By Michael Olugbode
The United Nations has called for the decongestion of internally displaced persons’ (IDPs) camps in the North-east to ward off cases of fire incident and outbreak of Covid-19.
A statement by the United Nations Office for Coordination of Humanitarian Affairs (UN-OCHA) on Sunday lamented that about 15 fire outbreaks had been recorded in IDP camps since the beginning of the year affecting more than 15,000 people in Borno State.
The statement said the Humanitarian Coordinator in Nigeria, Mr Edward Kallon, has expressed deep sorrow over multiple fire outbreaks that devastated the Monguno Waterboard camp for IDPs in northern Borno State on 14, 15 and 18 April and the International Secondary School camp on 16 April in Gamboru, Ngala Local Government Area, Borno State, near the border to Cameroon.
Kallon said: “My heartfelt sympathy goes to the many vulnerable families who are affected. These are the worst fire incidents recorded in camps for internally displaced persons in the North-east so far this year.”
He lamented that at least 14 people lost their lives in the fire incident in Ngala on April 16, with 15 others injured while seven are still treated in a clinic run by aid organisations.
He also said that over 300 shelters were damaged, and a communal shelter hosting 11 families were burnt down with more than 8,000 people already displaced by the ongoing Boko Haram crisis once again losing their belongings and shelters.
He noted that aid workers are now working around the clock to mobilise support such as food, shelter and essential items like mattresses, pots, soap and clothes.
He said on April 18, another fire broke out in the Waterboard camp in Monguno Local Government Area, which is the third such incident recorded in the camp in a week, revealing that the initial assessment indicated that 100 shelters were entirely burnt down.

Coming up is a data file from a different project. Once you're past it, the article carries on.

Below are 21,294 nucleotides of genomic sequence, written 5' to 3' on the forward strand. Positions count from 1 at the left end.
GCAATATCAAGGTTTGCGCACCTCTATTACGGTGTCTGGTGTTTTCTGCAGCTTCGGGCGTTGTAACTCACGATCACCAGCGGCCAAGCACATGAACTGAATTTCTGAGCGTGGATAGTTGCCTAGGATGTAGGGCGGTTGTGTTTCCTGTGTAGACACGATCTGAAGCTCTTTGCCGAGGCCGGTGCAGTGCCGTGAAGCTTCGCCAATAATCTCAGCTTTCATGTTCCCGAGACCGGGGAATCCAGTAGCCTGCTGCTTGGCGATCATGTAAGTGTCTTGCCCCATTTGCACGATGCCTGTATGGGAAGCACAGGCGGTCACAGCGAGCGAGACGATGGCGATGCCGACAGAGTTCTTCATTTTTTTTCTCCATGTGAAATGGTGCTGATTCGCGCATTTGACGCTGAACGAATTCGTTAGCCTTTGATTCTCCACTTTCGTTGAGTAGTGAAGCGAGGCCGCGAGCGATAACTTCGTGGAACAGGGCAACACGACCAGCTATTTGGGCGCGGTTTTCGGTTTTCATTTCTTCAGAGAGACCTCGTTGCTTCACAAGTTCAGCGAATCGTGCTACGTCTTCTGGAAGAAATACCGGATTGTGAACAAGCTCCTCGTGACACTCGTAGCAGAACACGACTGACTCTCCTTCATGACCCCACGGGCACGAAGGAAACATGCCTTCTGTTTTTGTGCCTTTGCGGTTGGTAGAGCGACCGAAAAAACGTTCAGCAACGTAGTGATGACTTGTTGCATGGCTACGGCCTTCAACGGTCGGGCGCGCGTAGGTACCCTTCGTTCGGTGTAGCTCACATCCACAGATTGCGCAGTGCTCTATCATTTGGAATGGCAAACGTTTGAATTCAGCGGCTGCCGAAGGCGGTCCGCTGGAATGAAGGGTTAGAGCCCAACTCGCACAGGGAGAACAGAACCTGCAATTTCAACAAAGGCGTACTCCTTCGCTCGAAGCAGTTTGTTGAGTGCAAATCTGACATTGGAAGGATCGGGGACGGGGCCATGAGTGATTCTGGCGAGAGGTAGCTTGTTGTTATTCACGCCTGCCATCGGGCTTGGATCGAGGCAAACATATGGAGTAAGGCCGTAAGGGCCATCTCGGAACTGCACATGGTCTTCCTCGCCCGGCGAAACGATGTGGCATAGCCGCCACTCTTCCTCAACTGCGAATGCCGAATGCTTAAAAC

Kallon said: “These tragedies come unfortunately among a series of recurring incidents during the dry season, despite regular awareness-raising efforts made by the humanitarian community in IDP camps.”
According to him, around 15 fire outbreaks have been recorded in IDP camps since the beginning of the year affecting more than 15,000 people, stressing that as recently as April 14, communities in both Mafa and Monguno Local Government Areas of Borno State were shocked by massive fires that destroyed at least 200 and 100 shelters, respectively.
He said in Mafa, an elderly person who was sleeping in one of the shelters, was burned alive.
Kallon said the risk of fire outbreaks, as well as the spread of coronavirus in IDPs camps in Borno State is extremely high due to overcrowding with makeshift and temporary shelters built too closely together.
He said: “I am concerned that we will keep witnessing these recurrent tragedies unless we take urgent measures to jointly address the root cause of the problem.
“With the COVID-19 pandemic slowly spreading across the country, I am extremely worried about the 1.8 million IDPs in Borno, Adamawa and Yobe States and the rest of the nearly eight million vulnerable people in these conflict-affected states. Camp decongestion has been a challenge, but it is now a priority. I call on all stakeholders to urgently contribute to efforts being made to decongest camps in respect of people’s rights and dignity.”
He revealed that together with the state and federal authorities, UN and INGOs are working on an expansion of the IDP camps to mitigate the risk of fire incidents and the rapid spread of diseases like the COVID-19 virus.
He said: “One in two camps in Borno State are currently overcrowded with nearly 700,000 vulnerable IDPs living in such conditions.
“I have to commend the engagement of Borno State authorities and the Ministry of Humanitarian Affairs on this issue.
“It is our duty to do our utmost to protect the most vulnerable from another tragedy, whether it is a fire or the COVID-19 virus.”